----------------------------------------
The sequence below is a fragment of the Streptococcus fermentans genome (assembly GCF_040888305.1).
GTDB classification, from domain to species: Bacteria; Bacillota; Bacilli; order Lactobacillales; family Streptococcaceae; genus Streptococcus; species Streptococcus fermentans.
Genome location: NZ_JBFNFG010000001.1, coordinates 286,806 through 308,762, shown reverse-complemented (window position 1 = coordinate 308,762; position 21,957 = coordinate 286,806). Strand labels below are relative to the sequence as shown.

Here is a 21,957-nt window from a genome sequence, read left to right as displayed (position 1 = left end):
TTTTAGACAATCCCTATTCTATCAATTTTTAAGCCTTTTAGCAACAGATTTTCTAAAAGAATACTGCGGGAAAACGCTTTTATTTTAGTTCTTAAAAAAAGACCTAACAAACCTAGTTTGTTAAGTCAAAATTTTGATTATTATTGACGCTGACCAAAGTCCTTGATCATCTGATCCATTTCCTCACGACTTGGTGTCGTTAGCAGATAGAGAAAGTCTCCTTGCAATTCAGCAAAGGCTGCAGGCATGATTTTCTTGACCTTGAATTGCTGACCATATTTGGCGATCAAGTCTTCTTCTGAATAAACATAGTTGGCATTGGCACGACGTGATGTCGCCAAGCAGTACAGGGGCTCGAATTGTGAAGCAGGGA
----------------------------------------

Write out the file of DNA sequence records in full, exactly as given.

The sequence below is a fragment of the Streptococcus fermentans genome (assembly GCF_040888305.1).
GTDB classification, from domain to species: Bacteria; Bacillota; Bacilli; order Lactobacillales; family Streptococcaceae; genus Streptococcus; species Streptococcus fermentans.
Genome location: NZ_JBFNFG010000001.1, coordinates 286,806 through 308,762, shown reverse-complemented (window position 1 = coordinate 308,762; position 21,957 = coordinate 286,806). Strand labels below are relative to the sequence as shown.

Here is a 21,957-nt window from a genome sequence, read left to right as displayed (position 1 = left end):
TTTTAGACAATCCCTATTCTATCAATTTTTAAGCCTTTTAGCAACAGATTTTCTAAAAGAATACTGCGGGAAAACGCTTTTATTTTAGTTCTTAAAAAAAGACCTAACAAACCTAGTTTGTTAAGTCAAAATTTTGATTATTATTGACGCTGACCAAAGTCCTTGATCATCTGATCCATTTCCTCACGACTTGGTGTCGTTAGCAGATAGAGAAAGTCTCCTTGCAATTCAGCAAAGGCTGCAGGCATGATTTTCTTGACCTTGAATTGCTGACCATATTTGGCGATCAAGTCTTCTTCTGAATAAACATAGTTGGCATTGGCACGACGTGATGTCGCCAAGCAGTACAGGGGCTCGAATTGTGAAGCAGGGA